Futures for U.S. stock markets were higher late Monday evening as investors continued to see a potential rate rise as good for the economy and, possibly, even good for equities.

At 9:14 p.m. EDT, the S&P 500 was up 0.06%, the Dow Jones Industrial Average, 0.05%, and the Nasdaq turned in a 0.07% increase.

The higher futures follow an up day on Wall Street after financial shares, the most likely to benefit from a rate rise, pulled indices higher. Federal Reserve chair Janet Yellen said Friday during a meeting of central bankers in Jackson Hole, Wyo., that signals were pointing toward a rate increase. Other Fed officials over the weekend indicated that the increase may come as early as next month.

Investors shrugged off fears the increase could have the same negative impact as last December's increase, pushing the S&P up 0.52% Monday and the Dow 0.58%. The Nasdaq trailed with a 0.26% rise.

Asia was feeling similarly optimistic despite economic data out of Japan that showed consumers are spending less, throwing doubt over government stimulus attempts. The Nikkei was 0.03% higher and, across the Korea Strait, the Kospi was 0.77% higher at 9:22 p.m. At the same time, Hong Kong's Hang Seng was up a similar 0.72%.

European traders took a different read of Yellen's comments, leaving markets there mixed over fears that investment will slow as the cheap money spigot shut. Germany's Dax lost 0.41% and France's Cac, 0.40%, while the FTSE in London gained 0.31%, also driven by financial shares.

Oil remained below the $50 a barrel market Monday, though it gained in early Asian trade with industry standard Brent crude up 0.16% at $49.34 per barrel, while West Texas crude rose 0.26% to $47.10 per barrel at 10:02 p.m. EDT. The prices reflect futures for October delivery.

Over in after-hours trading, the end of a proposed marriage between two chocolate makers led to strong moves in both directs. Suitor Mondelez (MDLZ) - Get Report , of East Hanover, N.J., tasted a 3.81% gain to $43.04 after it called off its unwanted approach for iconic Pennsylvania chocolate rival Hershey's (HSY) - Get Report . Meanwhile, Hershey's shares melted 11.7% in extended trading to $98.60.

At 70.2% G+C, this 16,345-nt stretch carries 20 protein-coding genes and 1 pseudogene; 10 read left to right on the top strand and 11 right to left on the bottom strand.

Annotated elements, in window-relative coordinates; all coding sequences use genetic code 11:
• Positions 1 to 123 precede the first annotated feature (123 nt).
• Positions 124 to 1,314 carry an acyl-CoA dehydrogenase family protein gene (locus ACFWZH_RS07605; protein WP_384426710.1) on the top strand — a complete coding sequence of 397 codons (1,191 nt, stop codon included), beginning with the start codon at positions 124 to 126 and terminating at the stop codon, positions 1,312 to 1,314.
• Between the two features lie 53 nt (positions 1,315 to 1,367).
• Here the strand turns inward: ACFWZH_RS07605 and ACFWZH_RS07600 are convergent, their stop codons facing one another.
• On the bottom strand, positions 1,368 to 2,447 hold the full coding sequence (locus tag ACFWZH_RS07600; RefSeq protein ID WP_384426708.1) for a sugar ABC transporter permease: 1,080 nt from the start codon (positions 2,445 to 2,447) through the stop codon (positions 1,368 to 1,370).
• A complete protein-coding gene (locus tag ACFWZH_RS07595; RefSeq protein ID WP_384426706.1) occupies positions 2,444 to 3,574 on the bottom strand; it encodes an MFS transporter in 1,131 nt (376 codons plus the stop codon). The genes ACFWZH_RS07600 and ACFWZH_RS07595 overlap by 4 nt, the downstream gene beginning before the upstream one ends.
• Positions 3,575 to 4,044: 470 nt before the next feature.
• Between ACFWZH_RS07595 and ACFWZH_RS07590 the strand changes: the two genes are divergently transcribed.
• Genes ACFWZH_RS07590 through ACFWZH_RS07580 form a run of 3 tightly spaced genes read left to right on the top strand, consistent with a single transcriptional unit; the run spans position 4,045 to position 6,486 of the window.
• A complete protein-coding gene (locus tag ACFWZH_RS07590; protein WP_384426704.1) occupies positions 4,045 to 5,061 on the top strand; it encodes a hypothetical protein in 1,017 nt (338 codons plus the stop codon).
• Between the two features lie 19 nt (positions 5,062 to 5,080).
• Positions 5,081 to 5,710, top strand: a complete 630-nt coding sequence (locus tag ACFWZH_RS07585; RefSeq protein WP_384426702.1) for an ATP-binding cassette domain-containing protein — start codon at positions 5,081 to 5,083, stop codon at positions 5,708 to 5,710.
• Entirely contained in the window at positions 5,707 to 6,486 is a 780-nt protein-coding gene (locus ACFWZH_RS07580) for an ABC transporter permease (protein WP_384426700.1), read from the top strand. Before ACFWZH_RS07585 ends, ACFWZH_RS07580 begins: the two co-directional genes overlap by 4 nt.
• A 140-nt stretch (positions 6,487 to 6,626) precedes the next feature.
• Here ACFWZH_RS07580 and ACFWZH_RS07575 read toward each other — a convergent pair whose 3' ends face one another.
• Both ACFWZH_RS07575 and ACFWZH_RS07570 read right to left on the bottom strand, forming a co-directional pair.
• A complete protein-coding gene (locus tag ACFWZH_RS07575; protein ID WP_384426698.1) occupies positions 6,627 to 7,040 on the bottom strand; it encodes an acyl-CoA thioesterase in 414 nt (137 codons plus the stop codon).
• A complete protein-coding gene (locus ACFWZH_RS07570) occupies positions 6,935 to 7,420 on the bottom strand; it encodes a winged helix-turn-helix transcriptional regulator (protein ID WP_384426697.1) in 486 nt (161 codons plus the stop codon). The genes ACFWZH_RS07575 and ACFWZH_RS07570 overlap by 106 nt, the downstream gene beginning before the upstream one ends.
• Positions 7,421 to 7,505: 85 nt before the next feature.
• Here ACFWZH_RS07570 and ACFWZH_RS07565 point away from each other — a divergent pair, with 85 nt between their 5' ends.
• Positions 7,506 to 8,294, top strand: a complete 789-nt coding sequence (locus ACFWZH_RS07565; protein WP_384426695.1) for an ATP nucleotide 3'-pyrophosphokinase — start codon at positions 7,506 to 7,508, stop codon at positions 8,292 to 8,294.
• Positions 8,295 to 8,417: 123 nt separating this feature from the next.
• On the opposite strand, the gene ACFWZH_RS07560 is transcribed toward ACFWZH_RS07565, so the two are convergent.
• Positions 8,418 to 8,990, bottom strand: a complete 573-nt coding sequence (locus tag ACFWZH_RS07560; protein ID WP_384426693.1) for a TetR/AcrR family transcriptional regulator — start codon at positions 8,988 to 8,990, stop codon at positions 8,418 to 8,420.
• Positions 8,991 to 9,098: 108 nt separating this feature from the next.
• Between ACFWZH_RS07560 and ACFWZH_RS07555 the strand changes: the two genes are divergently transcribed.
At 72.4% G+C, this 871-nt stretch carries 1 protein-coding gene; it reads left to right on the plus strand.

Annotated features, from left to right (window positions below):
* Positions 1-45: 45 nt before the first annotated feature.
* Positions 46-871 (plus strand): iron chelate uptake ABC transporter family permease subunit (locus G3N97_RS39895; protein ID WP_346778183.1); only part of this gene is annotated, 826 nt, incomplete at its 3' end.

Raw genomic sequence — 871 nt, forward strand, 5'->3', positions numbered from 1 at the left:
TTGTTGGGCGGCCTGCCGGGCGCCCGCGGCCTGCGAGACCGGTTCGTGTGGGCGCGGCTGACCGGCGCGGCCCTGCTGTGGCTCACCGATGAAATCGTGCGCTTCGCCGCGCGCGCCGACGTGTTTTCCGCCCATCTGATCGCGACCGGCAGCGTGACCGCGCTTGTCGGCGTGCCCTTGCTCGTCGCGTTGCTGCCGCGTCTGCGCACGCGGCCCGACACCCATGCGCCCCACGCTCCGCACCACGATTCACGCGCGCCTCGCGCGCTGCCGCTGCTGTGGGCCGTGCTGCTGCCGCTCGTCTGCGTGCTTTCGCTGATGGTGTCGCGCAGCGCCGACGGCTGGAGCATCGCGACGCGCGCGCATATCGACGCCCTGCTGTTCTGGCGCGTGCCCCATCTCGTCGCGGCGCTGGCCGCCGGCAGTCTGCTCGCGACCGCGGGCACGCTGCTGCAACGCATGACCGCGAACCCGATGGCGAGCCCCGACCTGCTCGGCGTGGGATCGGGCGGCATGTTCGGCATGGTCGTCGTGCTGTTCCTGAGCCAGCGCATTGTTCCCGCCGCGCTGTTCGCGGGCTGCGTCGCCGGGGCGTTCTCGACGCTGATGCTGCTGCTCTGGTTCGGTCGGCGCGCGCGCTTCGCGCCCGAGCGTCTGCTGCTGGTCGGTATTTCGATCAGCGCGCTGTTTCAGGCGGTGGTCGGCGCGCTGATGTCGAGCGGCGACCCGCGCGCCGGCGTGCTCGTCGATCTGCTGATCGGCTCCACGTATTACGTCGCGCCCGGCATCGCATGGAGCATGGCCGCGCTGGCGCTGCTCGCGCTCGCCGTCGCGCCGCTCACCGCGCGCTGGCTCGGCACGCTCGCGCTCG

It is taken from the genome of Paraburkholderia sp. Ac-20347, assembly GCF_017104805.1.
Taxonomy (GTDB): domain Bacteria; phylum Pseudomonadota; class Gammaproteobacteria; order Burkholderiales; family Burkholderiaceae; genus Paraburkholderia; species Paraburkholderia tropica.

Mondelez said it was unable to make its $23 billion, $107-per-share offer appetizing to Hershey's, which rejected the unwanted approach when it was made in July. At the time, analysts had said the charitable trust that controls Hershey's, which is based in Derry Township, Penn., likely wouldn't find a sweet tooth until Mondelez bid at least $130 per share.

Hershey's wasn't the only decliner after the regular trading session ended. Drug delivery technology company Catalent (CTLT) - Get Report saw its stock slide 4.42% to $23.98 after it posted lower-than-expected earnings for the 2016 fiscal fourth quarter.

Following the market close, Somerset, N.J.-based Catalent reported adjusted earnings of 52 cents per share, which fell short of analysts' estimates of 53 cents per share. Revenue for the quarter was $532.2 million, higher than Wall Street's projections of $502.2 million.

Still, the company outperformed for the full year, with adjusted earnings of $1.22 per share on revenue of $1.85 billion. Wall Street was looking for earnings of $1.20 per share on revenue of $1.82 billion.